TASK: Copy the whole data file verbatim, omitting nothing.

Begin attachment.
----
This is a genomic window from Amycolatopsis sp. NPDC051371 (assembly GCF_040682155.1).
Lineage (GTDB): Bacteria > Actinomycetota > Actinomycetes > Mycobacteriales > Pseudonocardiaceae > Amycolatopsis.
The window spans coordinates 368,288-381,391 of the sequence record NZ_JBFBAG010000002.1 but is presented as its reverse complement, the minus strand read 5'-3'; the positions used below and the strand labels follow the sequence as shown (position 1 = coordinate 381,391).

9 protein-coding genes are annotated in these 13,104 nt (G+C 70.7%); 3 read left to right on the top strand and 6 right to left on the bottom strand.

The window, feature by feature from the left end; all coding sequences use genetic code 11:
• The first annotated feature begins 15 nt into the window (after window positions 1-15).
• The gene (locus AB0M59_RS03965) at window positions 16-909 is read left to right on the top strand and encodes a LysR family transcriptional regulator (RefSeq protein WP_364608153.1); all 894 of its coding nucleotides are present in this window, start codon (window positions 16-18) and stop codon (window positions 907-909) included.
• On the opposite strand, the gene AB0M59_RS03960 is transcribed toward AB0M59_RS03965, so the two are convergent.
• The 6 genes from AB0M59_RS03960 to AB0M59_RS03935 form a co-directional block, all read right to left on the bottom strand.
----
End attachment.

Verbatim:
This is a genomic window from Amycolatopsis sp. NPDC051371 (assembly GCF_040682155.1).
Lineage (GTDB): Bacteria > Actinomycetota > Actinomycetes > Mycobacteriales > Pseudonocardiaceae > Amycolatopsis.
The window spans coordinates 368,288-381,391 of the sequence record NZ_JBFBAG010000002.1 but is presented as its reverse complement, the minus strand read 5'-3'; the positions used below and the strand labels follow the sequence as shown (position 1 = coordinate 381,391).

9 protein-coding genes are annotated in these 13,104 nt (G+C 70.7%); 3 read left to right on the top strand and 6 right to left on the bottom strand.

The window, feature by feature from the left end; all coding sequences use genetic code 11:
• The first annotated feature begins 15 nt into the window (after window positions 1-15).
• The gene (locus AB0M59_RS03965) at window positions 16-909 is read left to right on the top strand and encodes a LysR family transcriptional regulator (RefSeq protein WP_364608153.1); all 894 of its coding nucleotides are present in this window, start codon (window positions 16-18) and stop codon (window positions 907-909) included.
• On the opposite strand, the gene AB0M59_RS03960 is transcribed toward AB0M59_RS03965, so the two are convergent.
• The 6 genes from AB0M59_RS03960 to AB0M59_RS03935 form a co-directional block, all read right to left on the bottom strand.